NAIROBI – Humanitarian agencies are calling for full funding of the U.N.'s $7 billion appeal for the Horn of Africa during a pledging conference this week, citing a growing crisis and the need for urgent lifesaving intervention.
The U.N. says the region is facing the worst drought in 40 years, with more than 43.3 million people in need of assistance in Somalia, Ethiopia and Kenya, and more than half of those lacking access to sufficient food, according to the U.N.
The International Rescue Committee said that until now the appeals have received less than a quarter of the donations they need.
“Efforts to combat food insecurity need to be urgently scaled up across a wider group of governments, international financial institutions and climate actors," said the IRC’s chief executive, David Miliband.
The U.N on Wednesday is convening a high-level pledging event at its headquarters in New York, where member states and partners will be encouraged to commit financial support to the Horn of Africa crisis.
Humanitarian organizations say time is running out as affected communities have gone for months with little or no food.
“It’s beyond urgent. … We have averted famine before, and we can do it again. … People are already dying and there’s no time for declarations,” Deepmala Mahla, CARE International’s vice president for humanitarian affairs. told The Associated Press.
A famine is yet to be declared in Somalia, where more than 6 million people are going hungry, but some humanitarian and climate officials have warned that trends are worse than in the 2011 famine in Somalia in which a quarter-million people died.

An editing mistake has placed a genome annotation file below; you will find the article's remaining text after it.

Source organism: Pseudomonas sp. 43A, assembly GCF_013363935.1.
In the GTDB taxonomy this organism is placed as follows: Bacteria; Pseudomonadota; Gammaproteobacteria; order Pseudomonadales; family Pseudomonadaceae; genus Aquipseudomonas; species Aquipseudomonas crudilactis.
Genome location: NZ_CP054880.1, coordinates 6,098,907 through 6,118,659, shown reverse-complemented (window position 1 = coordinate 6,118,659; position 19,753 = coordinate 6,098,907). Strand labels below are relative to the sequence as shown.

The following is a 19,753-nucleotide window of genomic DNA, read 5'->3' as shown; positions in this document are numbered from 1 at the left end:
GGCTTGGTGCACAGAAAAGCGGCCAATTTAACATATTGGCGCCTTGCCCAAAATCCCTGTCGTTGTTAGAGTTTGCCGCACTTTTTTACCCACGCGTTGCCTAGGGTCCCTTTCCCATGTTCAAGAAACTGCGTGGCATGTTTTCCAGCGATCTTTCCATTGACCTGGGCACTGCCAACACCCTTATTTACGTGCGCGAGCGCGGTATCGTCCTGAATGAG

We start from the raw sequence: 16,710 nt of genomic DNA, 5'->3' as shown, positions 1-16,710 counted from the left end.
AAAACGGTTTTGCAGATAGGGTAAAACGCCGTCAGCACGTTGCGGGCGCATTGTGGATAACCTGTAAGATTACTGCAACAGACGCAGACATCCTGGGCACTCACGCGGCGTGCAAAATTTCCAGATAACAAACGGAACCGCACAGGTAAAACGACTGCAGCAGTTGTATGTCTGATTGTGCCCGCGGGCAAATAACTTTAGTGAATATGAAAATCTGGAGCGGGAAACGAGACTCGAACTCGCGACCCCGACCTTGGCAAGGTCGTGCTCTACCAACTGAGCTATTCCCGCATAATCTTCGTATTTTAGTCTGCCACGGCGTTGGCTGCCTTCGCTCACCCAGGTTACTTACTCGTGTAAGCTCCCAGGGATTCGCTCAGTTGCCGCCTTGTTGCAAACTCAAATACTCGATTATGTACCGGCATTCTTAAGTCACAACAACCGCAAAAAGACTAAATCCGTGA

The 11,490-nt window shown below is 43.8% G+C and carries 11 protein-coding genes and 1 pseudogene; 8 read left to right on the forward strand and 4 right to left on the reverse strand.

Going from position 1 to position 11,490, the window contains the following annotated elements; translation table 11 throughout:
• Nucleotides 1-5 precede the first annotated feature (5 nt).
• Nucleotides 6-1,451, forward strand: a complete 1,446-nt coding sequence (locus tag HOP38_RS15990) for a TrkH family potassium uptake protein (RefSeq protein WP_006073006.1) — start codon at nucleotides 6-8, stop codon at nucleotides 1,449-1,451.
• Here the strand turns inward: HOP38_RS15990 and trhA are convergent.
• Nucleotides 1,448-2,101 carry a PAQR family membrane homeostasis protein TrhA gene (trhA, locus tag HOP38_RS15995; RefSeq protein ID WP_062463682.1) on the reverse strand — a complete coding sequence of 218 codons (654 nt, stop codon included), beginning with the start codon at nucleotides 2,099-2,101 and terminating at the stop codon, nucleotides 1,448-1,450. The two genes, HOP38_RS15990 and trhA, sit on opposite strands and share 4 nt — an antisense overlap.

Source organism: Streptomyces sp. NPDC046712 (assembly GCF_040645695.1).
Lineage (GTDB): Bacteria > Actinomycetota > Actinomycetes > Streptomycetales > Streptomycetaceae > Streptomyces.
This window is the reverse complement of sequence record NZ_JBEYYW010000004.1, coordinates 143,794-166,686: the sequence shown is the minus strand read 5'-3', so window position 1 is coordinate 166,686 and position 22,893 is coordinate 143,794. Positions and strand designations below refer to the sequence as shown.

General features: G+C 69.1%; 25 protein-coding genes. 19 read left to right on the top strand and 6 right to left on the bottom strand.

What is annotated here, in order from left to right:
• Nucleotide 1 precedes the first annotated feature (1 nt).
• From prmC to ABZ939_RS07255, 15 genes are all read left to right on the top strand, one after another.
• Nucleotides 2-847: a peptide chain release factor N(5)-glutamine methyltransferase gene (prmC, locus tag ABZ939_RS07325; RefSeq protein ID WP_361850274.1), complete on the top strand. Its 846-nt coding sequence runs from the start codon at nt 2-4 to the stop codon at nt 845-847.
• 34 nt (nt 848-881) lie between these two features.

Formal famine declarations are rare because data to meet the benchmarks often cannot be obtained because of conflict, poor infrastructure or politics. Governments can be wary of being associated with a term of such grim magnitude.
Local nongovernmental organizations like Somalia’s Hormuud Salaam Foundation say there’s need for sustained funding.
“For lasting change, we must equip local organizations and local people with the tools to face the inevitable climate shocks of tomorrow,” the foundation’s CEO, Abdullahi Nur Osman, told the AP.
Persistent conflict in some of the affected areas, combined with climate change effects, have contributed to the growing crisis.
Parts of Somalia and Ethiopia are currently experiencing flooding during the ongoing rainy season and millions of people have been displaced.
The affected areas, mostly occupied by herders, had seen prolonged dry seasons that left livestock, which are a source of livelihoods, dead.
Parts of Somalia are grappling with insecurity due to the al-Shabab extremist group that has carried out numerous large-scale attacks.
Northern Ethiopia experienced conflict for more than two years as regional forces clashed with national forces. Hundreds of thousands of people died and the situation remains fragile, seven months after a peace deal was signed.